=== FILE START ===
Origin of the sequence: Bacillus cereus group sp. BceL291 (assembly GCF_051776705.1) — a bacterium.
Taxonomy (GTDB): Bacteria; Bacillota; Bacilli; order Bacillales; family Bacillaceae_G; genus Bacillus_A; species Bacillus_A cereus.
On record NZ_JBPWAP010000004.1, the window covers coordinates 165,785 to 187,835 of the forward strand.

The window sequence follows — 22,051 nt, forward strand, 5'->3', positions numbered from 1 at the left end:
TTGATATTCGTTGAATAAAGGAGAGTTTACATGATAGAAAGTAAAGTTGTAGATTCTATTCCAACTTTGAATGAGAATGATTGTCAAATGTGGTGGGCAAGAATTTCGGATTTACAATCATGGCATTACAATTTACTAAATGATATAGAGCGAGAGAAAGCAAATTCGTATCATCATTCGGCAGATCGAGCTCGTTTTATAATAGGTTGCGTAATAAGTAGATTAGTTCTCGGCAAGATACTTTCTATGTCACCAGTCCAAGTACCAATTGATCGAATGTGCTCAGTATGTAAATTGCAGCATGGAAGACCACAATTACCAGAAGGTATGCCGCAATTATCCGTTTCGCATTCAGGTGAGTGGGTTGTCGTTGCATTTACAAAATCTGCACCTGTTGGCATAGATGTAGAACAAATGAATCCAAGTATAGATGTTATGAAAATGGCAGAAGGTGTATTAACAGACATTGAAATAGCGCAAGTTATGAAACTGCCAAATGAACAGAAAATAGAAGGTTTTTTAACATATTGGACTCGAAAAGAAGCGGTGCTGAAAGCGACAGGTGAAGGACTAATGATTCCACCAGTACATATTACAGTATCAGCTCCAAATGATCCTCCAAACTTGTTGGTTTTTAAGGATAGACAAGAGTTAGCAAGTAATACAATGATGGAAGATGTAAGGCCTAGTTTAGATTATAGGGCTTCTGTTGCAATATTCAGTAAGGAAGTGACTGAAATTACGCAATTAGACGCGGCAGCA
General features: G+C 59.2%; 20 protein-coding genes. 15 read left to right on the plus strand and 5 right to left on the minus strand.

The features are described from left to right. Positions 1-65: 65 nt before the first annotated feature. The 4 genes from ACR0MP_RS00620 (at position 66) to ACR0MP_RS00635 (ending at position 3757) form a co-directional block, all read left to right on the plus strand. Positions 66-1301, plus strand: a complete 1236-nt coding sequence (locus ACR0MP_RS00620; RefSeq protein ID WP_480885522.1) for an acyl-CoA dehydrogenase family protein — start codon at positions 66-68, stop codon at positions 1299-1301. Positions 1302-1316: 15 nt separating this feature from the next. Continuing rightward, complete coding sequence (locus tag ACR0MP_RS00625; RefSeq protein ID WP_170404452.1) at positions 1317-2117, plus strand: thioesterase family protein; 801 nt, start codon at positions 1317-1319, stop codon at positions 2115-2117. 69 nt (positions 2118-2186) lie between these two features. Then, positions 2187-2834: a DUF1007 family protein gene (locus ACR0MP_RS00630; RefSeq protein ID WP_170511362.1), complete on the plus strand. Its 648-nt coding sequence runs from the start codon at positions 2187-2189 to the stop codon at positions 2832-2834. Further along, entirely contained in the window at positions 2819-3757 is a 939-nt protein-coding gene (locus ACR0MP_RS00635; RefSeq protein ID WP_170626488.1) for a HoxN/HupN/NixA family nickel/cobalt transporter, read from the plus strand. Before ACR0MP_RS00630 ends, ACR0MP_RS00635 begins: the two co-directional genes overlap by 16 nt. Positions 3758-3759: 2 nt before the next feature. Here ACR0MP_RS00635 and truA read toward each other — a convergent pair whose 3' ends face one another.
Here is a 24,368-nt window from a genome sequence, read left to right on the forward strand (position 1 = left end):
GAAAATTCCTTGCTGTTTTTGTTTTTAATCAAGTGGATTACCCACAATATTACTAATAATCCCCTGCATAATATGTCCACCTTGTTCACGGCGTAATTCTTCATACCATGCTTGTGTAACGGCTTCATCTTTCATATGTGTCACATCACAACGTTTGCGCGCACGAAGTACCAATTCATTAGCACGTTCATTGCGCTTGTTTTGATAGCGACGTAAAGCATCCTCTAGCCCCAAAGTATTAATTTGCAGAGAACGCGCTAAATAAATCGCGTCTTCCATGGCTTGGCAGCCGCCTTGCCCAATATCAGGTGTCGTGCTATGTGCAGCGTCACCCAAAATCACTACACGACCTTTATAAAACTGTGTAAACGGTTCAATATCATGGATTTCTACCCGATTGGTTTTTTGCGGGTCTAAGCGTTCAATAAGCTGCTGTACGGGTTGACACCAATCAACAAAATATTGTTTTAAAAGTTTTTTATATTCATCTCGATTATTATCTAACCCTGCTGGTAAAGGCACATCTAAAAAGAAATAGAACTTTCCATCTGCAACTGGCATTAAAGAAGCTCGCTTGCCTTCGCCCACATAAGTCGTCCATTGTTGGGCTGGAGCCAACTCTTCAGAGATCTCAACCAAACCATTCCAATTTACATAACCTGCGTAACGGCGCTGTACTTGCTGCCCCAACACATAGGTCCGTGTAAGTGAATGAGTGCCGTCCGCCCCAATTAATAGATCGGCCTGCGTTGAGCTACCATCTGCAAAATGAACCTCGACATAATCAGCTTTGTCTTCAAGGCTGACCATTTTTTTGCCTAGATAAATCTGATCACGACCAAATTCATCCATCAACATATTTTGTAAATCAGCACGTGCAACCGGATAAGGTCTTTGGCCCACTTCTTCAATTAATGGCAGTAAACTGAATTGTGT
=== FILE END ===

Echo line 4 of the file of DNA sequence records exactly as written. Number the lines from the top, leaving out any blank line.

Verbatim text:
The window sequence follows — 22,051 nt, forward strand, 5'->3', positions numbered from 1 at the left end: